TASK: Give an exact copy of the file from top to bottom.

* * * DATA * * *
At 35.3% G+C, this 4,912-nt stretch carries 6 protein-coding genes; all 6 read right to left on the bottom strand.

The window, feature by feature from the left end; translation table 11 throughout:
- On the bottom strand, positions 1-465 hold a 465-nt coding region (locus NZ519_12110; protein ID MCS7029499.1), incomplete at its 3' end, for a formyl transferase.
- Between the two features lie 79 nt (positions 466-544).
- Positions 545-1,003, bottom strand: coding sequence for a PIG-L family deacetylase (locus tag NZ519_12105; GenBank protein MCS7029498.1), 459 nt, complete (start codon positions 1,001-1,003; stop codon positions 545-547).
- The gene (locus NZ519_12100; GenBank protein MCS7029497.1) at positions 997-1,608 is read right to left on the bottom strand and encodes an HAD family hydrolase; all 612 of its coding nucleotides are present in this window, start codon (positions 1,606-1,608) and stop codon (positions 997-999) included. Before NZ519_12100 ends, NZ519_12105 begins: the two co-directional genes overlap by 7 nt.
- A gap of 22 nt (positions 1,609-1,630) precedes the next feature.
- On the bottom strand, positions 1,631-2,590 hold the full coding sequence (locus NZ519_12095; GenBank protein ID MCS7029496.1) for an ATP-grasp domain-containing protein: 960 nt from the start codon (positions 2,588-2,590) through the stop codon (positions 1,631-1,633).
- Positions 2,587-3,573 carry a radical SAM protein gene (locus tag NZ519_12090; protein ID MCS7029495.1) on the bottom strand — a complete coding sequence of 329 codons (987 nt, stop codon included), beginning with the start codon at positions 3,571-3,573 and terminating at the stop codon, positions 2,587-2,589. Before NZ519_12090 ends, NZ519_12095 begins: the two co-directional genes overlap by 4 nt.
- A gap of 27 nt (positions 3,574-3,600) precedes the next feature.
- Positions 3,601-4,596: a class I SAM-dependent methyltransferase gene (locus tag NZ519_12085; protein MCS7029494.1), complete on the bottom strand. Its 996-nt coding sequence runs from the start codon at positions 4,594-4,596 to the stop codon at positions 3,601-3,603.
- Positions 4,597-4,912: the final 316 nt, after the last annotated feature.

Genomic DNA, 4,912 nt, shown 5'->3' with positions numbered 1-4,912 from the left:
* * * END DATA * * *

At 35.3% G+C, this 4,912-nt stretch carries 6 protein-coding genes; all 6 read right to left on the bottom strand.

The window, feature by feature from the left end; translation table 11 throughout:
- On the bottom strand, positions 1-465 hold a 465-nt coding region (locus NZ519_12110; protein ID MCS7029499.1), incomplete at its 3' end, for a formyl transferase.
- Between the two features lie 79 nt (positions 466-544).
- Positions 545-1,003, bottom strand: coding sequence for a PIG-L family deacetylase (locus tag NZ519_12105; GenBank protein MCS7029498.1), 459 nt, complete (start codon positions 1,001-1,003; stop codon positions 545-547).
- The gene (locus NZ519_12100; GenBank protein MCS7029497.1) at positions 997-1,608 is read right to left on the bottom strand and encodes an HAD family hydrolase; all 612 of its coding nucleotides are present in this window, start codon (positions 1,606-1,608) and stop codon (positions 997-999) included. Before NZ519_12100 ends, NZ519_12105 begins: the two co-directional genes overlap by 7 nt.
- A gap of 22 nt (positions 1,609-1,630) precedes the next feature.
- On the bottom strand, positions 1,631-2,590 hold the full coding sequence (locus NZ519_12095; GenBank protein ID MCS7029496.1) for an ATP-grasp domain-containing protein: 960 nt from the start codon (positions 2,588-2,590) through the stop codon (positions 1,631-1,633).
- Positions 2,587-3,573 carry a radical SAM protein gene (locus tag NZ519_12090; protein ID MCS7029495.1) on the bottom strand — a complete coding sequence of 329 codons (987 nt, stop codon included), beginning with the start codon at positions 3,571-3,573 and terminating at the stop codon, positions 2,587-2,589. Before NZ519_12090 ends, NZ519_12095 begins: the two co-directional genes overlap by 4 nt.
- A gap of 27 nt (positions 3,574-3,600) precedes the next feature.
- Positions 3,601-4,596: a class I SAM-dependent methyltransferase gene (locus tag NZ519_12085; protein MCS7029494.1), complete on the bottom strand. Its 996-nt coding sequence runs from the start codon at positions 4,594-4,596 to the stop codon at positions 3,601-3,603.
- Positions 4,597-4,912: the final 316 nt, after the last annotated feature.

Genomic DNA, 4,912 nt, shown 5'->3' with positions numbered 1-4,912 from the left: